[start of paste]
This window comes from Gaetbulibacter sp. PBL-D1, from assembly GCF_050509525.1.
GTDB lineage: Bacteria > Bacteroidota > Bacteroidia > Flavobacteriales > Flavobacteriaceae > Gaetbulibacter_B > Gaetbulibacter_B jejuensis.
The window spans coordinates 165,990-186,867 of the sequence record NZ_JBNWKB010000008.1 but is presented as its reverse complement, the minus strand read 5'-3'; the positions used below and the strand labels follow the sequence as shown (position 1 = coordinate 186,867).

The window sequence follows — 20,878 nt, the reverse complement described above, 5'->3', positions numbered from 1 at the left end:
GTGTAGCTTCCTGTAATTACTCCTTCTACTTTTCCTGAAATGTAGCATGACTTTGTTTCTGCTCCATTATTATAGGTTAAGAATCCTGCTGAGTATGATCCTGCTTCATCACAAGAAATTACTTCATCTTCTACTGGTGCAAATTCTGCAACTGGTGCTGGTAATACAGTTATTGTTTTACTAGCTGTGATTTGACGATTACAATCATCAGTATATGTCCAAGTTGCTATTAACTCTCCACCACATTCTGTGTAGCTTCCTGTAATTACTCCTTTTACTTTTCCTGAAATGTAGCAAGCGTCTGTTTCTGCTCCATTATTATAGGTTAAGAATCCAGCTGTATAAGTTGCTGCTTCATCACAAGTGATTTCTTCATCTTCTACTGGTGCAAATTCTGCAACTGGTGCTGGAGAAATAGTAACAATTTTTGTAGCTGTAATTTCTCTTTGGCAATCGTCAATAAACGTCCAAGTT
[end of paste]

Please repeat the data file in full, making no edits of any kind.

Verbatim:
This window comes from Gaetbulibacter sp. PBL-D1, from assembly GCF_050509525.1.
GTDB lineage: Bacteria > Bacteroidota > Bacteroidia > Flavobacteriales > Flavobacteriaceae > Gaetbulibacter_B > Gaetbulibacter_B jejuensis.
The window spans coordinates 165,990-186,867 of the sequence record NZ_JBNWKB010000008.1 but is presented as its reverse complement, the minus strand read 5'-3'; the positions used below and the strand labels follow the sequence as shown (position 1 = coordinate 186,867).

The window sequence follows — 20,878 nt, the reverse complement described above, 5'->3', positions numbered from 1 at the left end:
GTGTAGCTTCCTGTAATTACTCCTTCTACTTTTCCTGAAATGTAGCATGACTTTGTTTCTGCTCCATTATTATAGGTTAAGAATCCTGCTGAGTATGATCCTGCTTCATCACAAGAAATTACTTCATCTTCTACTGGTGCAAATTCTGCAACTGGTGCTGGTAATACAGTTATTGTTTTACTAGCTGTGATTTGACGATTACAATCATCAGTATATGTCCAAGTTGCTATTAACTCTCCACCACATTCTGTGTAGCTTCCTGTAATTACTCCTTTTACTTTTCCTGAAATGTAGCAAGCGTCTGTTTCTGCTCCATTATTATAGGTTAAGAATCCAGCTGTATAAGTTGCTGCTTCATCACAAGTGATTTCTTCATCTTCTACTGGTGCAAATTCTGCAACTGGTGCTGGAGAAATAGTAACAATTTTTGTAGCTGTAATTTCTCTTTGGCAATCGTCAATAAACGTCCAAGTT